Last night, in Dreamland, I addressed the Annual Meeting of the Arbuthnot Society, comprised of blank stares atop black suits, white shirts and red power ties. I pitched an idea which gained no traction: the notion I could string together sentences to form a story. I had five minutes to prove my point. So I recited my story of Sherlock in the elevator.
This morning, emerging from Dreamland, I took inventory: two hands, two feet, two cats, one dog, Chicago, May 24, 2020. Sherlock’s birthday…he would have been nineteen, almost unheard of in dog years. And unheard by Sherlock, for on January 14, 2010, Sherlock began his sleep with angels.
Sherlock was my first Seeing Eye dog. We took late afternoon walks in the old neighborhood, Sherlock off-harness and off-duty. He would pause in the open doorway of the Ravenswood Pub until that old rummy named Mickey tottered over with a biscuit. Only then would we continue ‘round the block.
A month after Sherlock died, I tapped my way to that doorway and peered, unseeing but seen, as a female voice, laced with sloe gin and cigarettes, called, “If ya wanna drink, ya gotta belly up to the bar.”
“Thanks…I’m just looking for Mickey.”
”Mickey isn’t with us anymore, sad to say.” That was all she said; her meaning was clear.
They tore down the Ravenswood Pub and put up a six-flat. My wife and I moved out of the old neighborhood and now I’m preparing to sell the house we called home for ten years. “Life is change,” sings Jefferson Airplane, “how it differs from the rocks.” In less than one year, I’ve lost my wife and my brother to cancer. And in less than one season, we’ve all been changed by the virus.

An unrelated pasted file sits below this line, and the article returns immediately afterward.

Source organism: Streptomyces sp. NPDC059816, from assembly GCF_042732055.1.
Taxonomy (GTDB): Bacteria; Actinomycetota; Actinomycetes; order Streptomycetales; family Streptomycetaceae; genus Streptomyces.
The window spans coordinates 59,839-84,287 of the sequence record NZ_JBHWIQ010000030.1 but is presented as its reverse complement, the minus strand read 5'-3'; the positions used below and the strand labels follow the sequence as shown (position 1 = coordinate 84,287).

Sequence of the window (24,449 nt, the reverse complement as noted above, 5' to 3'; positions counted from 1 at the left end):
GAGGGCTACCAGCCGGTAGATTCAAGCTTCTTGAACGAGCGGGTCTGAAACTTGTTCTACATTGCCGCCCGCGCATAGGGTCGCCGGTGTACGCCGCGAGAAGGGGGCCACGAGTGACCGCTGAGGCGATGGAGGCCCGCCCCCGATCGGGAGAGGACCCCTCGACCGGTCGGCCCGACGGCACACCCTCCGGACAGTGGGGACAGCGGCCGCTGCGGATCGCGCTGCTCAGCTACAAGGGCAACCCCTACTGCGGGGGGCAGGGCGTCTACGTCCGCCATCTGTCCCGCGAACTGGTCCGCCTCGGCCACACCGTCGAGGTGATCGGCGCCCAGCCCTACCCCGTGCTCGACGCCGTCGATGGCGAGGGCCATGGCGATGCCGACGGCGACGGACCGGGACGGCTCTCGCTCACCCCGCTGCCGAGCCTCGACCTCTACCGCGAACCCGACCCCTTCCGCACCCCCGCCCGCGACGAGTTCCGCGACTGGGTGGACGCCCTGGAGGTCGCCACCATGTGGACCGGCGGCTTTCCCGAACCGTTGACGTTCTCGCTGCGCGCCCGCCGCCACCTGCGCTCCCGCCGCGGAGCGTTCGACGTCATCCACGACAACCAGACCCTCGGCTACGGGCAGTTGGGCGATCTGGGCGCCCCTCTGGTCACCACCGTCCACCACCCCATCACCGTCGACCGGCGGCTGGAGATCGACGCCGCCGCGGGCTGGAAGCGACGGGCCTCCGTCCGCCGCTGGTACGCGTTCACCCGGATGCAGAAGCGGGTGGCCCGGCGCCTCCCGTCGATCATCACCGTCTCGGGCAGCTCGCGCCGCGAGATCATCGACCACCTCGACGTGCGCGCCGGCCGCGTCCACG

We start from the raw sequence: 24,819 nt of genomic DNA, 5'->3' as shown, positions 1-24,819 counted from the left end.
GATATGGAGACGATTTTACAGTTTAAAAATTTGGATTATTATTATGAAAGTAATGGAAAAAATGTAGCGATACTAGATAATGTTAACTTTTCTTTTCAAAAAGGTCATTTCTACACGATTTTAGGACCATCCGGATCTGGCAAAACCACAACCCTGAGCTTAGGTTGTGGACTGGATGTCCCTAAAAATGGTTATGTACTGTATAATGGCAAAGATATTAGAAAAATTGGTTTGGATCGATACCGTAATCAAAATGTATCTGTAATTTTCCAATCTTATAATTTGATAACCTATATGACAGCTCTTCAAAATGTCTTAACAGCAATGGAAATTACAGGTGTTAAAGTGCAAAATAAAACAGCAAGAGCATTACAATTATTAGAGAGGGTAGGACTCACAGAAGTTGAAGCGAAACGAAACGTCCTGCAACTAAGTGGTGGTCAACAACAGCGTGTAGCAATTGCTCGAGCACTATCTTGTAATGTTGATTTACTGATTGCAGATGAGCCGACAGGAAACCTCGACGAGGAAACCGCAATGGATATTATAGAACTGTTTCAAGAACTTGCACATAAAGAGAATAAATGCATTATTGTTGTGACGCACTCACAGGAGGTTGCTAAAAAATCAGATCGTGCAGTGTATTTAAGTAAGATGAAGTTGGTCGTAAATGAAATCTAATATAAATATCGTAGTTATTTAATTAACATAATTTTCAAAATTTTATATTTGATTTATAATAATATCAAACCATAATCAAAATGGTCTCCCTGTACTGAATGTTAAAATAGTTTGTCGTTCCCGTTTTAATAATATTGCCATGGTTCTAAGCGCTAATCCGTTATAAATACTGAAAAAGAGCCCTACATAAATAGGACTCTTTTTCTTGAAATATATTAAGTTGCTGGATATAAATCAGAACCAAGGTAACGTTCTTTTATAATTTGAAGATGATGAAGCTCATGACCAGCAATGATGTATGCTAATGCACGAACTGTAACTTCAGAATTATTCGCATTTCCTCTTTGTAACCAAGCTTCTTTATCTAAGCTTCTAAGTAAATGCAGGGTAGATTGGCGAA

This morning, my inventory includes gratitude for times given, melodies of verses sung and smiles at memories held. I laugh out loud at the vision of that call-to-arms, up-the-organization Jefferson Airplane concert with Persian rugs and hookahs on stage at Beloit College on July 2, 1967, where high school buddy Scott and I wore polka dot shirts (his white on blue, mine blue on white) while Davey sported snow white stretch Levi’s, a poofy-sleeved shirt and a powder blue ascot. Three cool cats dressed for the revolution.
I raise my head from my pillow, pet the cats, pat the dog, put my feet on the floor and, with a smile on my face and a tear in my eye, greet the day.
“She Has Funny Cars” by Jefferson Airplane, from the album “Surrealistic Pillow”
“Good Shepherd” by Jefferson Airplane, from the album “Volunteers”
“3/5 of a Mile in 10 Seconds” by Jefferson Airplane, from the album “Bless Its Pointed Little Head”
“Water Song” by Hot Tuna, from the album “Burgers”